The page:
So why has hip impingement become so pronounced in recent years?

The answer is simple it is as a direct result of overtraining and the training methods applied in our adolescent years as confirmed by numerous recent studies in the Netherlands. In the GAA there has been a rise of 392% in the amount of hip surgeries completed between 2007 & 2014. So, what has caused such a dramatic increase in the amount of surgical procedures carried out on our sporting stars.
The relative ease of access to surgical intervention and the pressure that is often applied from the Patient’s and their Management teams in elite sport to be back in their sporting environment leaves many physiotherapists and medical teams with no other option but to refer for surgical intervention. However, there is an alternative to both preventing Impingement becoming a problem and to allowing the athletic and non-athletic population alike continue with their sporting endeavours without excruciating pain. The answer is simple but time consuming and involves the modification of training loads and rehabilitation of the supporting structures around the hip joint.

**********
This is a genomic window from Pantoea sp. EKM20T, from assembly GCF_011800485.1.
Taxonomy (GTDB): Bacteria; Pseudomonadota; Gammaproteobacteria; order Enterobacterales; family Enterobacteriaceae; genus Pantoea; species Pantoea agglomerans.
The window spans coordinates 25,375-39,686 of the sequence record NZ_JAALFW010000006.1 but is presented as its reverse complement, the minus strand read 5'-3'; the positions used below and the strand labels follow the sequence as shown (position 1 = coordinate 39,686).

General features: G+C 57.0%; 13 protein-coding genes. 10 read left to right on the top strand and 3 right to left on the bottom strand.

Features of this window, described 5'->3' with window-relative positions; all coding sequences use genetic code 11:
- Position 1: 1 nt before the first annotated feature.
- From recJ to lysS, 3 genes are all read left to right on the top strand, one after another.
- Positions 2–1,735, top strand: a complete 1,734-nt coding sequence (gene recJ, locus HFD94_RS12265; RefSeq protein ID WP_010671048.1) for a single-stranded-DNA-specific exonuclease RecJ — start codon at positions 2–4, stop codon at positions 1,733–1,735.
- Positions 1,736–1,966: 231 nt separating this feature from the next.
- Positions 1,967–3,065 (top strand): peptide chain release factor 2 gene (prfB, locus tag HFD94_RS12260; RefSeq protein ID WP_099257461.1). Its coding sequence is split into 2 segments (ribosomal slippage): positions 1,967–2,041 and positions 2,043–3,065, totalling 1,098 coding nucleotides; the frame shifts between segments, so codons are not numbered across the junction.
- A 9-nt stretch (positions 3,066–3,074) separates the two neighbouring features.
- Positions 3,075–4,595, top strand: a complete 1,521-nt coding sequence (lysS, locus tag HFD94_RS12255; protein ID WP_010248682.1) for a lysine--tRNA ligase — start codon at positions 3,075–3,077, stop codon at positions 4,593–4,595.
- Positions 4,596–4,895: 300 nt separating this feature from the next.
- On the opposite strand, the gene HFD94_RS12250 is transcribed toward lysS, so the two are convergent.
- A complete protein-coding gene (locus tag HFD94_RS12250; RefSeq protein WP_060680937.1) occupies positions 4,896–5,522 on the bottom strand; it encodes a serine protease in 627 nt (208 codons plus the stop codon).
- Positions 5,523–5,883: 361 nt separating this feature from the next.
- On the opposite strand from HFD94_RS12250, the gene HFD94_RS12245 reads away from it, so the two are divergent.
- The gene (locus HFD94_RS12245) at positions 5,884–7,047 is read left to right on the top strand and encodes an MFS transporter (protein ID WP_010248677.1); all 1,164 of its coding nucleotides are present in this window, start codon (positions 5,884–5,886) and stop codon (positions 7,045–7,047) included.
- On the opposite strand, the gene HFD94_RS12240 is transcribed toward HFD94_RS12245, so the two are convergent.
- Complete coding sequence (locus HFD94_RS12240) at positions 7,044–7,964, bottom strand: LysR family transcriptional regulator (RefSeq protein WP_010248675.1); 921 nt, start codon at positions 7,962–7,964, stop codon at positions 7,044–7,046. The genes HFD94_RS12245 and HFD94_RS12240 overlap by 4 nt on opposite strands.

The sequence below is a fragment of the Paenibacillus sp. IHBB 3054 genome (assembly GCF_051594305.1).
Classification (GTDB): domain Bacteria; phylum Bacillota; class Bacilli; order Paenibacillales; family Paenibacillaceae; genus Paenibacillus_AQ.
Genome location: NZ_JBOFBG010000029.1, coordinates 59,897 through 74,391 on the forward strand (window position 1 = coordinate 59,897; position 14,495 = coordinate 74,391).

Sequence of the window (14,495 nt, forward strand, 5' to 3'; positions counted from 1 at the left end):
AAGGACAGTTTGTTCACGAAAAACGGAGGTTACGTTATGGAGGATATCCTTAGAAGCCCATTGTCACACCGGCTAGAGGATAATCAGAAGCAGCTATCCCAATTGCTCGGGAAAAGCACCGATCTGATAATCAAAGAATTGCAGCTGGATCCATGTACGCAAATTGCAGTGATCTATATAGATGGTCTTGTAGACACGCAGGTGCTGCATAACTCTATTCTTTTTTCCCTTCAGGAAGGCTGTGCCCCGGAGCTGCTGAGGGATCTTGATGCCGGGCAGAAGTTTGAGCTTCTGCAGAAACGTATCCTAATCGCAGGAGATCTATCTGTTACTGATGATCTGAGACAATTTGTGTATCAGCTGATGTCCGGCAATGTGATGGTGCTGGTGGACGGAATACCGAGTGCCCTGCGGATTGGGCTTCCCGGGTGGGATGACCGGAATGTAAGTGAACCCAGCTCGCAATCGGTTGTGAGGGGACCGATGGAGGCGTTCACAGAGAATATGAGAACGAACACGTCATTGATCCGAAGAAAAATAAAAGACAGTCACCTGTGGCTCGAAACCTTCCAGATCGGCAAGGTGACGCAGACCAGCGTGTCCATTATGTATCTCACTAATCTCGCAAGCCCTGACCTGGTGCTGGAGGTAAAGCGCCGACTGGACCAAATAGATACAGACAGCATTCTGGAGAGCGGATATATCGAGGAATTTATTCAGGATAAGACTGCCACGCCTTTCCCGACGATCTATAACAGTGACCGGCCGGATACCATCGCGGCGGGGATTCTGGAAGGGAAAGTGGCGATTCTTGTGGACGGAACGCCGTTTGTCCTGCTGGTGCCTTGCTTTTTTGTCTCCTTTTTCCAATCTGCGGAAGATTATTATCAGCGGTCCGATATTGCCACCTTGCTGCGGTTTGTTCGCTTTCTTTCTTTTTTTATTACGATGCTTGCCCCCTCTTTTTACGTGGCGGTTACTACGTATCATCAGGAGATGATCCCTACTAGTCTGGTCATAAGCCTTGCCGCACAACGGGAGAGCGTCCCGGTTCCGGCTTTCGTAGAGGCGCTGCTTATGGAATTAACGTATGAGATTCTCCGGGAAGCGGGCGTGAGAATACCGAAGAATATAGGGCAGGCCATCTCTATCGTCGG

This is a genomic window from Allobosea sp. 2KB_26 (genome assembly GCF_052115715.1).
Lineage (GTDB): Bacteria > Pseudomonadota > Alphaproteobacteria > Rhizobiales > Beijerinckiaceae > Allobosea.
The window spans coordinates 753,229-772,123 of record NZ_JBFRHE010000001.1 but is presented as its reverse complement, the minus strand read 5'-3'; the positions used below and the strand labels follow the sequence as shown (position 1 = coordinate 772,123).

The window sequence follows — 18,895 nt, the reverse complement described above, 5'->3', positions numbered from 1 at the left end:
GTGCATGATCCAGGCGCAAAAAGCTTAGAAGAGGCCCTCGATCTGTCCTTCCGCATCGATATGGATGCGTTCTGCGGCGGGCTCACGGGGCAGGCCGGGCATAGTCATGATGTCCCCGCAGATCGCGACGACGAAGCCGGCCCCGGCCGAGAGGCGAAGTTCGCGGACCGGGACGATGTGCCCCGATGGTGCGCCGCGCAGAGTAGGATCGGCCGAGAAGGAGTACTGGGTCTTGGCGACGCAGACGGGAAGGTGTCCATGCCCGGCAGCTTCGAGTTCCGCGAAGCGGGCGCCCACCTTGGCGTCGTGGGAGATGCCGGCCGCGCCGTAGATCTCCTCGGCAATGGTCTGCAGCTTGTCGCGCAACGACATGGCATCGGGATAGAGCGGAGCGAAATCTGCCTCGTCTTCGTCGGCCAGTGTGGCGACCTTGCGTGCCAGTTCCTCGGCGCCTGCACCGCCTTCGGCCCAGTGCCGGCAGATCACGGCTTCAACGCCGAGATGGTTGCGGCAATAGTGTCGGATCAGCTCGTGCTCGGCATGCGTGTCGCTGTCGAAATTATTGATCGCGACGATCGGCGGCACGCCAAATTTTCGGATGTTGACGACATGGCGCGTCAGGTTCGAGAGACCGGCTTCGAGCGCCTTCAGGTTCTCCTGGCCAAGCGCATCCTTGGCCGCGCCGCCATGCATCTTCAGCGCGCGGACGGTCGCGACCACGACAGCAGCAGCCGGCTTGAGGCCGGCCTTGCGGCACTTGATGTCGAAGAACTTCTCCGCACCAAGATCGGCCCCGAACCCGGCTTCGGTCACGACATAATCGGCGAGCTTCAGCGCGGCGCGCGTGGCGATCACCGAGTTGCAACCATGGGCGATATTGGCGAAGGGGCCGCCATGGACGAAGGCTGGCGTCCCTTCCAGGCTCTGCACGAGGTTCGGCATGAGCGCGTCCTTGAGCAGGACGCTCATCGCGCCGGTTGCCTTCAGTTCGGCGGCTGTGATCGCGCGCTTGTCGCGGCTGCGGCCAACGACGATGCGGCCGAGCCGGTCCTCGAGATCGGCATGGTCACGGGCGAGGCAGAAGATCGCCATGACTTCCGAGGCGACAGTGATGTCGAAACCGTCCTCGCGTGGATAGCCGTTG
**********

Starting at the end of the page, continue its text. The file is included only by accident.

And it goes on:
So, what exactly is FAI and a labral tear?

FAI is the difference in shape between what is recognised as a normal Hip ball and socket joint and one which has some excessive bony growth around the ball or socket itself. However, the occurrence of an abnormal hip ball or socket does not equate to hip pain and resultant future degeneration in the form of Osteo arthritis as so often claimed.
There are many factors which must present together to allow for hip impingement related pain. These factors include altered neuromuscular control, Poor mobility resulting in biomechanical overload, continuous mechanical overload and related soft tissue damage such as labral tears.
The labrum is a shock absorber in the hip and thus does not respond well to surgical intervention. Recent studies have shown that in fact a large percentage of the athletic population have a- symptomatic or non-painful labral tears. Thus, the presence of a labral tear once again does not equate to necessity for surgical intervention. In fact, it is hypothesised that surgical intervention is likely to increase the chances of OA related changes in the hip due to altering the force distribution across the joint. Like the meniscus in the knee joint, pain does not always equate to necessary surgical intervention.

How do I treat or prevent Hip impingement and labral tears?